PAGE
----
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At the time of his death, however, and afterwards, they displayed still greater and stronger proofs of their extraordinary attachment to him. The day on which he died, stones were thrown at the temples, the altars of the gods demolished, the household gods, in some cases, thrown into the streets, and new-born infants exposed. It is even said that barbarous nations, both those engaged in intestine wars, and those in hostilities against us, all agreed to a cessation of arms, as if they had been mourning for some very near and common friend; that some petty kings shaved their beards and their wives heads, in token of their extreme sorrow; and that the king of kings1 forbore his exercise of hunting and feasting with; his nobles, which, amongst the Parthians, is equivaleii to a cessation of all business in a time of public mourning with us.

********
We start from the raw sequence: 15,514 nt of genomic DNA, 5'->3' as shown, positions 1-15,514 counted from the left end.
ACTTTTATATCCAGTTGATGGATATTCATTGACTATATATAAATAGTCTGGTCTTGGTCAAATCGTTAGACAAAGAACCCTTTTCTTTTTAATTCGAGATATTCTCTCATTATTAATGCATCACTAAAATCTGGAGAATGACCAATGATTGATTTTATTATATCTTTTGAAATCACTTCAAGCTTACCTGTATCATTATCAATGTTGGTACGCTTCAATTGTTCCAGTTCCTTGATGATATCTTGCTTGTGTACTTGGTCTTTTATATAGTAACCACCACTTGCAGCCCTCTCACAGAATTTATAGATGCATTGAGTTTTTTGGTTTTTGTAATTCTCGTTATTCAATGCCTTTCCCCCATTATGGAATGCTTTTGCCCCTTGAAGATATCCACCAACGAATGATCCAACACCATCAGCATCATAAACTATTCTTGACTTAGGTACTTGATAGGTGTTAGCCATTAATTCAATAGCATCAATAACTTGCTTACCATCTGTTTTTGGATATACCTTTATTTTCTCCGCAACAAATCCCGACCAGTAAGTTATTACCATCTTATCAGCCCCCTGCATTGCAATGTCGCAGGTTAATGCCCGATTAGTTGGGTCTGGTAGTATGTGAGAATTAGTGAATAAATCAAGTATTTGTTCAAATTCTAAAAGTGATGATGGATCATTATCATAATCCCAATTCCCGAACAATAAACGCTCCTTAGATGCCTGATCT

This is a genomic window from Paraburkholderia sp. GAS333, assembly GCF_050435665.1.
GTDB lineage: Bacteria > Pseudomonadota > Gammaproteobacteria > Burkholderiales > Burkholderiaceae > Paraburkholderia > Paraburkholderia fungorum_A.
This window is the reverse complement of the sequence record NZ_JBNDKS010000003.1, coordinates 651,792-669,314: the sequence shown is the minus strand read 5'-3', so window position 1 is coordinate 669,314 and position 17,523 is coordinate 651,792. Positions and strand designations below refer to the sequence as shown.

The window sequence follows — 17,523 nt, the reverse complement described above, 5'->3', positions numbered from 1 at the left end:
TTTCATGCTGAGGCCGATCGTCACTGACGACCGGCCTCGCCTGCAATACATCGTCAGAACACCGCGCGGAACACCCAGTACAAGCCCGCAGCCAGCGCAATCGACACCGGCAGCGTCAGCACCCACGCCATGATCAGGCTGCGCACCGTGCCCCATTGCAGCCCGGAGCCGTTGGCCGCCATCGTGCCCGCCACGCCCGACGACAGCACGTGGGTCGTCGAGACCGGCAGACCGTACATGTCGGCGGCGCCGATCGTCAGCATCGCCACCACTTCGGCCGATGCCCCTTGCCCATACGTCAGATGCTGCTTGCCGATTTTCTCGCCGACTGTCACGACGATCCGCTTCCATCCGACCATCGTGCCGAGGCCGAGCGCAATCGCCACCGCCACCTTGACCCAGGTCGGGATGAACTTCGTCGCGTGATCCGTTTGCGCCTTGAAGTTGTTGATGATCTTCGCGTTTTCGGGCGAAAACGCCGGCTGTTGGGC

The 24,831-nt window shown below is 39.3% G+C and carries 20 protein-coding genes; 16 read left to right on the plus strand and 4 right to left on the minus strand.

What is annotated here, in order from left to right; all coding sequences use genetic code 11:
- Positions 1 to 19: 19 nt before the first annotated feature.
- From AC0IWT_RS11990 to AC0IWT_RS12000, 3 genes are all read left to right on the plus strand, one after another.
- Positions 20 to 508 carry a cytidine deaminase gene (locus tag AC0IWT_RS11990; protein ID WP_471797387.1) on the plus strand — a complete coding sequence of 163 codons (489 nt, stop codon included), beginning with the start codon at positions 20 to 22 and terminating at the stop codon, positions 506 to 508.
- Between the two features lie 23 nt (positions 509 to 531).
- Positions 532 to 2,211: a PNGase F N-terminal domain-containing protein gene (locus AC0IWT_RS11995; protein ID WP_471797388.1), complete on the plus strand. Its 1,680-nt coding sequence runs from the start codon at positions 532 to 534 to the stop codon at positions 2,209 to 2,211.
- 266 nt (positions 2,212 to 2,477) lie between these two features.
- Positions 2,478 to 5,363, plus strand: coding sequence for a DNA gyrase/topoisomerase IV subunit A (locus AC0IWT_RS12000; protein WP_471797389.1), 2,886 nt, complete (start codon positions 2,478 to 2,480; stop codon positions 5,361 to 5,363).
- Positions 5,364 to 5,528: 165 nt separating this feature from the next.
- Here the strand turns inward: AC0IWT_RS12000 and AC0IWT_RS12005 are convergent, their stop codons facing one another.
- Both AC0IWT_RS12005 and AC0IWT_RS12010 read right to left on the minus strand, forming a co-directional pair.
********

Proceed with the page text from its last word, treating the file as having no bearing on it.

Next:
1 The magnificent title of King of Kings has been assumed, at different times, by various potentates. The person to whom it is here applied, is the king of Parthia. Under the kings of Persia, and even under the Syro-Macedonian kings, this country was of no consideration, and reckoned a part of Hyrcania. But upon the revolt of the East from the Syro-Macedonians, at the instigation of Arsaces, the Parthians are said to have conquered eighteen kingdoms.
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